Prescription lenses offer so much more than just enabling you to see clearly. Many people are surprised to learn that in addition to putting a great deal of thought into which frames they will choose, there are also a wide variety of different types of lenses and lens technologies that can alter and improve their vision.
Here are some of the different varieties of lenses that you may be offered, and what they can do for your vision.
Polycarbonate lenses are great if you are accident prone or you play sports. That’s because these lenses are impact-resistant, which makes them much more durable than some other varieties. They also come with in-built UV protection, which prevents harmful UV rays from the sun from reaching your eyes and the sensitive skin around it. This is important, as damage to the eyes from the sun is progressive, and people who don’t protect their eyes could be more likely to suffer from conditions like macular degeneration and cataracts in the future.
Trivex lenses are a modern plastic variety that is very similar to polycarbonate. However, they are lighter and thinner, while retaining their impact resistance. This means that they are preferable for some patients.
If you have a very high prescription because your refractive eye issues are fairly severe, you may be expecting to need super-thick plastic lenses. Fortunately, this is no longer the case thanks to high-index plastic varieties which are thinner and lighter, giving them an ultra-modern look.
Photochromic lenses are advanced technology lenses that can change from clear to tinted depending on the light levels where you are. In bright sunlight, they automatically darken to protect your eyes from glare. Meanwhile, in darker environments, the lenses return to clear. This makes them highly effective if you are frequently moving between dark and light environments and can reduce your need for sunglasses.
Used in sunglasses, these smart lenses are designed to reduce glare from surfaces like water, snow, and ice, which makes them very effective for people who spent a lot of time driving, on the water, or participating in winter sports activities.
These names of these lenses refer to how many prescriptions are incorporated into them.
Monofocal lenses are recommended for patients with a single prescription
Bifocal lenses have two prescriptions within the lens, with the upper part tailored for distance vision and the lower part for near vision. This type of lens is most commonly recommended for people over the age of 40 suffering from the age-related vision problem called presbyopia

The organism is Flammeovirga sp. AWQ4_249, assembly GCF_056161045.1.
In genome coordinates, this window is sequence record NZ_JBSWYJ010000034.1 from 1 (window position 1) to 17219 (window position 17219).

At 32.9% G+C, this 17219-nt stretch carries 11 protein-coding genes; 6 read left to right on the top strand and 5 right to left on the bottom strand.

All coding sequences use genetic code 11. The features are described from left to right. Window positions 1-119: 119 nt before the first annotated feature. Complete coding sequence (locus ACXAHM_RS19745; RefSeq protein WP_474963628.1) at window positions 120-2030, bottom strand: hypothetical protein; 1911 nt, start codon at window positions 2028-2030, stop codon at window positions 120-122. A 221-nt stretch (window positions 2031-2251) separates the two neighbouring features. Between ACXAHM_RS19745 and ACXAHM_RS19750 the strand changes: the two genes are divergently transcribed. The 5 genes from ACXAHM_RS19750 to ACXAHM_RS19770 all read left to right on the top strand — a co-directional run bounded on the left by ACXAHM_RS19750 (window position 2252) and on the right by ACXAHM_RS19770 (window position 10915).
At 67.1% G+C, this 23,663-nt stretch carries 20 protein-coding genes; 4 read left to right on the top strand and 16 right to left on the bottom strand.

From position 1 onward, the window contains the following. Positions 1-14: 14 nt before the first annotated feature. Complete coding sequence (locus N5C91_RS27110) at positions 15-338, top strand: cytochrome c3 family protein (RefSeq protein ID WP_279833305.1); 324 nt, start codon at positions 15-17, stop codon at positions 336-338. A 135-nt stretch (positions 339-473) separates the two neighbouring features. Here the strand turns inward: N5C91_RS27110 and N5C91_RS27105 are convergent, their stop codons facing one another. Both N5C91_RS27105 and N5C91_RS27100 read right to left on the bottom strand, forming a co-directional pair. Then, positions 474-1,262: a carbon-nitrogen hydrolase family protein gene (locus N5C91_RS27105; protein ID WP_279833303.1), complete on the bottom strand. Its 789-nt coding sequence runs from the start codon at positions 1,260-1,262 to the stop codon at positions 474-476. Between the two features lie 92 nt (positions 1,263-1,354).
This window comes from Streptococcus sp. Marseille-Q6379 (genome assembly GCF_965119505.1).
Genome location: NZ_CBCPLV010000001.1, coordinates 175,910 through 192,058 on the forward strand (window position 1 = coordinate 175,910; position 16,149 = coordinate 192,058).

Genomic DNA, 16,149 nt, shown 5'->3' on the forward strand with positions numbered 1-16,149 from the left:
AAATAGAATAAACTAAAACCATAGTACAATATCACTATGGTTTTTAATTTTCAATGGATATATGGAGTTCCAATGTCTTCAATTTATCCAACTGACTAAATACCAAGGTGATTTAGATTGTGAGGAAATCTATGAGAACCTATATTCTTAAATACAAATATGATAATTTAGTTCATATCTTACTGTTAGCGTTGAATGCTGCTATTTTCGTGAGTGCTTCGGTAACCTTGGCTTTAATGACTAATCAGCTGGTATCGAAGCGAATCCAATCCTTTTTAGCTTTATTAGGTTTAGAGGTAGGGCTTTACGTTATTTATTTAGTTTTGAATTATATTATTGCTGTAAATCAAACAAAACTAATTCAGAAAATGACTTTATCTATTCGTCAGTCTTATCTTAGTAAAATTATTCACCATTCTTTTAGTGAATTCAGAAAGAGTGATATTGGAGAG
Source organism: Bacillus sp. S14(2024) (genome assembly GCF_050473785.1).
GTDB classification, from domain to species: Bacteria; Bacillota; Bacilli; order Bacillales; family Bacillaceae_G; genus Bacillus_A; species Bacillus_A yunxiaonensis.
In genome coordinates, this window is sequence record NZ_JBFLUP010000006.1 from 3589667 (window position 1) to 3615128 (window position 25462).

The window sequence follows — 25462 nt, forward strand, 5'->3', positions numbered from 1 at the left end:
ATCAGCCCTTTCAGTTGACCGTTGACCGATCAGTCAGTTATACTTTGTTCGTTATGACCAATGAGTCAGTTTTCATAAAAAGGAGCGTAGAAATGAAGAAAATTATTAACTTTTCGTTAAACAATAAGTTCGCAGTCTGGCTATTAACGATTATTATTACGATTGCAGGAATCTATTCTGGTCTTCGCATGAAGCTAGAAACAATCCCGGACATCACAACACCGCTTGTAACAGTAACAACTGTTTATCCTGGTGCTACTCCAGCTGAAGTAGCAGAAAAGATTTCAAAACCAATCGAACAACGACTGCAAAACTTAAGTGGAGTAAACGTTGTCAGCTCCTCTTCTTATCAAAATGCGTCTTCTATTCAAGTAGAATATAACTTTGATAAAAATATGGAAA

Trifocal lenses contain an additional level of prescription that is used to focus on objects that are an arm’s length away, and these are usually recommended for people who spend a lot of time using a computer/laptop
Progressive lenses are the name given to a multi-prescription lens that has no clearly defined areas, but instead, the focus at different distances is gradual across the whole of the lens. Some people prefer this smoother transition when viewing objects through their lenses.
Once you have selected which lenses are right for you, your eye doctor will almost certainly talk to you about lens coatings too. As their name suggests, these are special coatings that are applied to your chosen lenses that have different benefits depending on which you choose. Some of the lens coating options that you will be given could include:
Blue-light blocking (recommended for people who spend a lot of time using digital devices)
Your eye doctor will be able to recommend the most effective lens coatings for you based on your individual needs.
For more information about lens technology and picking the perfect lenses for your eyeglasses, don’t hesitate to speak to our expert eye care team at Sturgeon's Optical at (304) 245-9300. We can customize eyeglass lenses to fit any requirement and budget.